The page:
* Ask them to do something healthy for you -bake a cake, make a cd, play a song if they play an instrument. Some people might be more willing to engage in activity if they’re not concerned about the cost/benefit to themselves. Eventually, an individual has to choose to things by and for themselves, but a little help getting started can go a long way.

* Make them some homemade food. Self-care can be difficult when depressed and appetite particularly can fluctuate. Having nutritious, wholesome, and comforting food at hand can make the difference between a person eating or not.

* Pretty paper or a nice journal. There can be a lot of CBT homework and scheduling; having some brightly coloured paper might encourage someone to fill out their 3 positive events for that day, for example.

* A day out. Ask them to go for a walk with you. Take them to a movie or concert. Bear in mind, they might not be in their best mood. So don’t necessarily expect the outing to be overly joyous, but do know that even if it seems you are only helping a small amount, that amount can be greater to your guest. In short, don’t put expectations on them to respond in a particular way.

* A plant or pet. Things like pets you need to be careful with; they might not have the energy to train a puppy. Something like a Siamese fighting fish might be more appropriate. Sometimes when a person is depressed they can be resistant to caring for another person/thing. If the gift dies, don’t be angry. Offer whatever emotional support they need to take care of this new thing; it might seem a simple skill, but even the easy stuff gets difficult in difficult times.

* Something comforting such as a blanket, stuffed animal, new socks, or hot chocolate packages.

* A picture (or pictures) of them by themselves or with someone else doing something memorable. It’s easy to forget that you were ever happy when you’re depressed.

* Money, gift cards, or offer to pay bills. That alone can alleviate a lot of stress.

* Adopt a child or endangered animal in their name. Encourage them to write letters to the child or stay updated with conservation through the newsletters that are mailed to sponsors.

* Enroll them in a class. Exercise is extremely good and an activity like yoga could help with mindfulness while they exercise. But any class (cooking, academic) that encourages social activity and skill building is good.

* A book. But a positive book, not one with a sad story and a sad ending. Self-help books are also an option, but these can be personal. Give them the opportunity to tell you it’s not quite the right book, but they would like something similar.
Garth Kroeker has a good reading list.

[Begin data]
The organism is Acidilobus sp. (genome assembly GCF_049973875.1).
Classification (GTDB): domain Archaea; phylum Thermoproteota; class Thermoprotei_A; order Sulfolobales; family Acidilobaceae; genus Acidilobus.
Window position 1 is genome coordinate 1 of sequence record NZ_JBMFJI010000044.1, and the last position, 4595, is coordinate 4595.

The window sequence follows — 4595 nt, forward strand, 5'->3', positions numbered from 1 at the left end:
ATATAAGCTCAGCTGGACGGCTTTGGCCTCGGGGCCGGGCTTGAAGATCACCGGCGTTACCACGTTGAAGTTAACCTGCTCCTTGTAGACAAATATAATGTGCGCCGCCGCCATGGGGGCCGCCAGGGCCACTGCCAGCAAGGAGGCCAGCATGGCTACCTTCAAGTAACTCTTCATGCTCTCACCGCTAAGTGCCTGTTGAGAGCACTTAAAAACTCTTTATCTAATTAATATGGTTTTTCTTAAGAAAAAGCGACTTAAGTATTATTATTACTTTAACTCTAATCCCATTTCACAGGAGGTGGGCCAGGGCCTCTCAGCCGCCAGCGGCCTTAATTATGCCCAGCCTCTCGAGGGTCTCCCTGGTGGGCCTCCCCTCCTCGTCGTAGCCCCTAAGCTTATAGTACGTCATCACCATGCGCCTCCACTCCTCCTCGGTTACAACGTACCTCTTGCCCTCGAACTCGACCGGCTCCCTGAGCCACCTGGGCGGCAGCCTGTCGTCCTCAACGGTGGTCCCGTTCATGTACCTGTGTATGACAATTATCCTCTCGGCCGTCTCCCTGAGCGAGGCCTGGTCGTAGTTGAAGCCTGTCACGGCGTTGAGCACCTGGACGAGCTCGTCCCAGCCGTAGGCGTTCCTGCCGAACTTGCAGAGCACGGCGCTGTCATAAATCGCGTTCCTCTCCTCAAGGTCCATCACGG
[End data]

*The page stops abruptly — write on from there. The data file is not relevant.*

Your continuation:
* Music. This can be given either as a cd/mp3 or an instrument. I recommend Glenn Gould’s 1955 recording of the Goldberg Variations.

* A light box. Very helpful for seasonal as well as chronic depression.

* A comedic dvd or cd.

It might sound cynical, but when giving a gift that involves the receiver and another person, be sure they like that other person. The thought always counts, and they will most likely appreciate the gesture, but it’s also nice to have something tangible. I don’t mean this to sound materialistic, most of the above suggestions can be done at little cost, only that concrete reminders of healthy times/relationships can last longer than thoughts which can become easily distorted or forgotten by the depression. The other option is to let them choose their companion (for example, give them two movie tickets, but don’t suggest they have to take you. Do encourage them however, to take someone. Adding a social activity to a pleasurable one can make it that much better.).

*** Avoid things like alcohol

* This site has some humourous gifts, but exercise caution when practicing irony.

Friday, December 4, 2009

Psychiatry Blog Novels

I’ve been trying to put together a collection of blog novels directly related to psychiatry. Unfortunately, my ability to use a search engine is embarrassing and so far I’ve only found two such books. But I know there must be more, so if anyone has any suggestions, please feel free to comment.

1. ‘The Goose That Laid the Golden Egg’ a Twitter novel about a psychiatrist who takes on a multibillion dollar drug co and finds his mother along the way.


2. ‘In the Absence of White Rabbits’ examines in great detail one woman's relationship with her psychosis, psychiatrist, and imaginary friends.